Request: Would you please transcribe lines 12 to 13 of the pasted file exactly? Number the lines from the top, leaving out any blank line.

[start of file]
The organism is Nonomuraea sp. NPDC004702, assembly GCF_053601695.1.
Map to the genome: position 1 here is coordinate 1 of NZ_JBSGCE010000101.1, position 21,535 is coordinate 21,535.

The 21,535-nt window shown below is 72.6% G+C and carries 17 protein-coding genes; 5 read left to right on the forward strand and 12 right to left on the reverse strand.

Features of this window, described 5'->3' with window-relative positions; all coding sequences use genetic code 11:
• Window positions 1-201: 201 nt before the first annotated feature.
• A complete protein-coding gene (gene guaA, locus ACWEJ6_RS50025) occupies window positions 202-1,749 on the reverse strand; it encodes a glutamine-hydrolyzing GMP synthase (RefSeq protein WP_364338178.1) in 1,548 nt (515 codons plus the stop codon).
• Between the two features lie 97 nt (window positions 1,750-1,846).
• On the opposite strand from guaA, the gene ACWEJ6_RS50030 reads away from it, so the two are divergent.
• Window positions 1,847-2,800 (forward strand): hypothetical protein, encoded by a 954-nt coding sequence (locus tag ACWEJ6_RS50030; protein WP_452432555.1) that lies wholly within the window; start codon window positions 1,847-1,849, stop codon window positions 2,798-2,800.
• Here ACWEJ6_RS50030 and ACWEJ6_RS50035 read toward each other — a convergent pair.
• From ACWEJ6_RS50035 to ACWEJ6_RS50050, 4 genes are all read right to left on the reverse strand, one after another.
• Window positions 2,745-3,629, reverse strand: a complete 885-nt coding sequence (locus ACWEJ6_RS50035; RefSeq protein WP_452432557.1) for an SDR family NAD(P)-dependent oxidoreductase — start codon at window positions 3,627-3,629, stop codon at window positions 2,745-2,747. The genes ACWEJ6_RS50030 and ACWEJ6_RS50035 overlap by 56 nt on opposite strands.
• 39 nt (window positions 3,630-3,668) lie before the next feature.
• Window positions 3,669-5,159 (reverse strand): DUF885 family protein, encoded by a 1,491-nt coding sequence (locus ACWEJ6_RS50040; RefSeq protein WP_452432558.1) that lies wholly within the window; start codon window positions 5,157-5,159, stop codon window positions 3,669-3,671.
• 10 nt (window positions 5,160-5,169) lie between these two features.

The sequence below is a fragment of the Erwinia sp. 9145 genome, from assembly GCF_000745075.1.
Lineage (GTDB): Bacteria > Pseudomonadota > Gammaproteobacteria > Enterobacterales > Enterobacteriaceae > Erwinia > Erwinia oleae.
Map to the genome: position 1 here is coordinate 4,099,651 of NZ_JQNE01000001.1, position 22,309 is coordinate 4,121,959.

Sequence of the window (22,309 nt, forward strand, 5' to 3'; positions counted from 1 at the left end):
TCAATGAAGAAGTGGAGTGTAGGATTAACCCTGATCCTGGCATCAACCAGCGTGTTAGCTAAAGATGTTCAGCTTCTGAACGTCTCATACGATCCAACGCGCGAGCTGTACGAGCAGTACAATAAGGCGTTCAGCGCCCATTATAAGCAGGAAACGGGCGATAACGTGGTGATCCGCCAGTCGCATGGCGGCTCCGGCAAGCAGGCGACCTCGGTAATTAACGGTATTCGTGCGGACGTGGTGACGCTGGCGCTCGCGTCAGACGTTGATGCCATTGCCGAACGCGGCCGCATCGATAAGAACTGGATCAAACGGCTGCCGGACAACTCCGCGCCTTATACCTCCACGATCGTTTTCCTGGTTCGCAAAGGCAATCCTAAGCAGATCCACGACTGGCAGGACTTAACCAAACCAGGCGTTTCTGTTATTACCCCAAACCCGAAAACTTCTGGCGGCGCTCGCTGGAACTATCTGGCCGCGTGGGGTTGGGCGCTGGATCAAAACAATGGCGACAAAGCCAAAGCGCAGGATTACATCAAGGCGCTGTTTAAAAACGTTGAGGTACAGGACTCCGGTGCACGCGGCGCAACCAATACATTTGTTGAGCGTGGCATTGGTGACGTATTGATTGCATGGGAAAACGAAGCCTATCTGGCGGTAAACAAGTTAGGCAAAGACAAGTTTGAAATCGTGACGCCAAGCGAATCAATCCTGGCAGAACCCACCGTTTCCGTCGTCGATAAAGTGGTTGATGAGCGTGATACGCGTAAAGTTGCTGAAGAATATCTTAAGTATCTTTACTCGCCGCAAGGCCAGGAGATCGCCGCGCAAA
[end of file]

• Window positions 2,745-3,629, reverse strand: a complete 885-nt coding sequence (locus ACWEJ6_RS50035; RefSeq protein WP_452432557.1) for an SDR family NAD(P)-dependent oxidoreductase — start codon at window positions 3,627-3,629, stop codon at window positions 2,745-2,747. The genes ACWEJ6_RS50030 and ACWEJ6_RS50035 overlap by 56 nt on opposite strands.
• 39 nt (window positions 3,630-3,668) lie before the next feature.